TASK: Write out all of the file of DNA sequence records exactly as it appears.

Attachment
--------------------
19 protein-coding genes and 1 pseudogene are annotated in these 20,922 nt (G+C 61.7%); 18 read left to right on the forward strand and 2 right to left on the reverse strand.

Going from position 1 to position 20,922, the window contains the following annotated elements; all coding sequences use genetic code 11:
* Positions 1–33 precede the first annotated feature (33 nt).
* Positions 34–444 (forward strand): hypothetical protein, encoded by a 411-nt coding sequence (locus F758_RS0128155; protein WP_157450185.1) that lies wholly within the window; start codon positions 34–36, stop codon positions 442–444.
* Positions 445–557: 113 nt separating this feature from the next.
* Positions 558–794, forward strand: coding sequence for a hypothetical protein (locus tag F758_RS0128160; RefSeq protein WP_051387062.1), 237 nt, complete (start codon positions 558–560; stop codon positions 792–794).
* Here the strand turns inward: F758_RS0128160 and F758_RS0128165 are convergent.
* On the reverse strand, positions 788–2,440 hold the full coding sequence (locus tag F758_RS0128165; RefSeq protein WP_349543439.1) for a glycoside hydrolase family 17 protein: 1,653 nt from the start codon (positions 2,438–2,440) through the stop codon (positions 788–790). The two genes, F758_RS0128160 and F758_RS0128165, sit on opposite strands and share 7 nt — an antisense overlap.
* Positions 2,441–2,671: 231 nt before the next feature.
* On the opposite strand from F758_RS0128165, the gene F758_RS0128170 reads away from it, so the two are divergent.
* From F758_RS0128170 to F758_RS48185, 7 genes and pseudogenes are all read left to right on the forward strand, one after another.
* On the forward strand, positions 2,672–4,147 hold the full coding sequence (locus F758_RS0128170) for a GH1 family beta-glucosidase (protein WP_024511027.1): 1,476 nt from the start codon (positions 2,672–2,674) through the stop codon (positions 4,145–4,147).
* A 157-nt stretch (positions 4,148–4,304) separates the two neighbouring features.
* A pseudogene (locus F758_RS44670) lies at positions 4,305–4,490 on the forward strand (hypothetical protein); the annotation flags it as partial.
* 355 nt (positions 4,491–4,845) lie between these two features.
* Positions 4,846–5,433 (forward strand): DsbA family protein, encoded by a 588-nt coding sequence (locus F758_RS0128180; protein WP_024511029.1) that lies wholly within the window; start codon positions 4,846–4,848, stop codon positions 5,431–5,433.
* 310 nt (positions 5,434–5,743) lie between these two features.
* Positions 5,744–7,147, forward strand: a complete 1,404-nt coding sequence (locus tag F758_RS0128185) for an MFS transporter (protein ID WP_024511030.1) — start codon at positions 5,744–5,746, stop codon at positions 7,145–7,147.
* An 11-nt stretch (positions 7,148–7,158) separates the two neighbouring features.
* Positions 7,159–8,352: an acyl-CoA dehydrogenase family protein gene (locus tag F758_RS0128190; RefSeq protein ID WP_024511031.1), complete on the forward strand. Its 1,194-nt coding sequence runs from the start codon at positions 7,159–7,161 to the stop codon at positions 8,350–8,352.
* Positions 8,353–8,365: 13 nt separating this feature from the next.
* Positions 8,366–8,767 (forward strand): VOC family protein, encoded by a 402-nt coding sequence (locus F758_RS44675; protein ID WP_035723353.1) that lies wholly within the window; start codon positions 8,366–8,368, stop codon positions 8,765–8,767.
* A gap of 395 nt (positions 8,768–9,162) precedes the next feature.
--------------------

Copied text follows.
19 protein-coding genes and 1 pseudogene are annotated in these 20,922 nt (G+C 61.7%); 18 read left to right on the forward strand and 2 right to left on the reverse strand.

Going from position 1 to position 20,922, the window contains the following annotated elements; all coding sequences use genetic code 11:
* Positions 1–33 precede the first annotated feature (33 nt).
* Positions 34–444 (forward strand): hypothetical protein, encoded by a 411-nt coding sequence (locus F758_RS0128155; protein WP_157450185.1) that lies wholly within the window; start codon positions 34–36, stop codon positions 442–444.
* Positions 445–557: 113 nt separating this feature from the next.
* Positions 558–794, forward strand: coding sequence for a hypothetical protein (locus tag F758_RS0128160; RefSeq protein WP_051387062.1), 237 nt, complete (start codon positions 558–560; stop codon positions 792–794).
* Here the strand turns inward: F758_RS0128160 and F758_RS0128165 are convergent.
* On the reverse strand, positions 788–2,440 hold the full coding sequence (locus tag F758_RS0128165; RefSeq protein WP_349543439.1) for a glycoside hydrolase family 17 protein: 1,653 nt from the start codon (positions 2,438–2,440) through the stop codon (positions 788–790). The two genes, F758_RS0128160 and F758_RS0128165, sit on opposite strands and share 7 nt — an antisense overlap.
* Positions 2,441–2,671: 231 nt before the next feature.
* On the opposite strand from F758_RS0128165, the gene F758_RS0128170 reads away from it, so the two are divergent.
* From F758_RS0128170 to F758_RS48185, 7 genes and pseudogenes are all read left to right on the forward strand, one after another.
* On the forward strand, positions 2,672–4,147 hold the full coding sequence (locus F758_RS0128170) for a GH1 family beta-glucosidase (protein WP_024511027.1): 1,476 nt from the start codon (positions 2,672–2,674) through the stop codon (positions 4,145–4,147).
* A 157-nt stretch (positions 4,148–4,304) separates the two neighbouring features.
* A pseudogene (locus F758_RS44670) lies at positions 4,305–4,490 on the forward strand (hypothetical protein); the annotation flags it as partial.
* 355 nt (positions 4,491–4,845) lie between these two features.
* Positions 4,846–5,433 (forward strand): DsbA family protein, encoded by a 588-nt coding sequence (locus F758_RS0128180; protein WP_024511029.1) that lies wholly within the window; start codon positions 4,846–4,848, stop codon positions 5,431–5,433.
* 310 nt (positions 5,434–5,743) lie between these two features.
* Positions 5,744–7,147, forward strand: a complete 1,404-nt coding sequence (locus tag F758_RS0128185) for an MFS transporter (protein ID WP_024511030.1) — start codon at positions 5,744–5,746, stop codon at positions 7,145–7,147.
* An 11-nt stretch (positions 7,148–7,158) separates the two neighbouring features.
* Positions 7,159–8,352: an acyl-CoA dehydrogenase family protein gene (locus tag F758_RS0128190; RefSeq protein ID WP_024511031.1), complete on the forward strand. Its 1,194-nt coding sequence runs from the start codon at positions 7,159–7,161 to the stop codon at positions 8,350–8,352.
* Positions 8,353–8,365: 13 nt separating this feature from the next.
* Positions 8,366–8,767 (forward strand): VOC family protein, encoded by a 402-nt coding sequence (locus F758_RS44675; protein ID WP_035723353.1) that lies wholly within the window; start codon positions 8,366–8,368, stop codon positions 8,765–8,767.
* A gap of 395 nt (positions 8,768–9,162) precedes the next feature.